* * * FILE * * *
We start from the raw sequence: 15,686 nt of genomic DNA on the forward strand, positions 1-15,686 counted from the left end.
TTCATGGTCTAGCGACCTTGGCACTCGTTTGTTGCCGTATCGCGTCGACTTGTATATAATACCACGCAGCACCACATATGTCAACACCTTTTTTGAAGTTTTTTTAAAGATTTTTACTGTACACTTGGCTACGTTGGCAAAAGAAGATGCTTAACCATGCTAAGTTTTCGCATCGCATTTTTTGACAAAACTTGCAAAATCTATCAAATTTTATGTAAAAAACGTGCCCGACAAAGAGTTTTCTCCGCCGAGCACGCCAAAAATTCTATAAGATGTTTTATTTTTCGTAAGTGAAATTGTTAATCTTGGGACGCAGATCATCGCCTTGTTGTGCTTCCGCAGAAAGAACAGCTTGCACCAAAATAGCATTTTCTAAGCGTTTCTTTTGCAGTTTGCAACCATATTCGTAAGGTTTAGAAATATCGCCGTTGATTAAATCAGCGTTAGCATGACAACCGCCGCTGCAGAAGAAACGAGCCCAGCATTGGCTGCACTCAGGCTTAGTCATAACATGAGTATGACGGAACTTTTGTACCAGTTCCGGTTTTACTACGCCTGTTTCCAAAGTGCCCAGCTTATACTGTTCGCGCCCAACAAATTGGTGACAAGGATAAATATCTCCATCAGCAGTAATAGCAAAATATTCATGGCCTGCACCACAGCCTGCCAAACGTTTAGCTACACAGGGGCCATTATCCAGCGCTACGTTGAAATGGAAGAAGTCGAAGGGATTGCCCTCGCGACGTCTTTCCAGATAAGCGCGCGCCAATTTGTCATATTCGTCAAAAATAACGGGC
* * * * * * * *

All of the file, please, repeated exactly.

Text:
We start from the raw sequence: 15,686 nt of genomic DNA on the forward strand, positions 1-15,686 counted from the left end.
TTCATGGTCTAGCGACCTTGGCACTCGTTTGTTGCCGTATCGCGTCGACTTGTATATAATACCACGCAGCACCACATATGTCAACACCTTTTTTGAAGTTTTTTTAAAGATTTTTACTGTACACTTGGCTACGTTGGCAAAAGAAGATGCTTAACCATGCTAAGTTTTCGCATCGCATTTTTTGACAAAACTTGCAAAATCTATCAAATTTTATGTAAAAAACGTGCCCGACAAAGAGTTTTCTCCGCCGAGCACGCCAAAAATTCTATAAGATGTTTTATTTTTCGTAAGTGAAATTGTTAATCTTGGGACGCAGATCATCGCCTTGTTGTGCTTCCGCAGAAAGAACAGCTTGCACCAAAATAGCATTTTCTAAGCGTTTCTTTTGCAGTTTGCAACCATATTCGTAAGGTTTAGAAATATCGCCGTTGATTAAATCAGCGTTAGCATGACAACCGCCGCTGCAGAAGAAACGAGCCCAGCATTGGCTGCACTCAGGCTTAGTCATAACATGAGTATGACGGAACTTTTGTACCAGTTCCGGTTTTACTACGCCTGTTTCCAAAGTGCCCAGCTTATACTGTTCGCGCCCAACAAATTGGTGACAAGGATAAATATCTCCATCAGCAGTAATAGCAAAATATTCATGGCCTGCACCACAGCCTGCCAAACGTTTAGCTACACAGGGGCCATTATCCAGCGCTACGTTGAAATGGAAGAAGTCGAAGGGATTGCCCTCGCGACGTCTTTCCAGATAAGCGCGCGCCAATTTGTCATATTCGTCAAAAATAACGGGC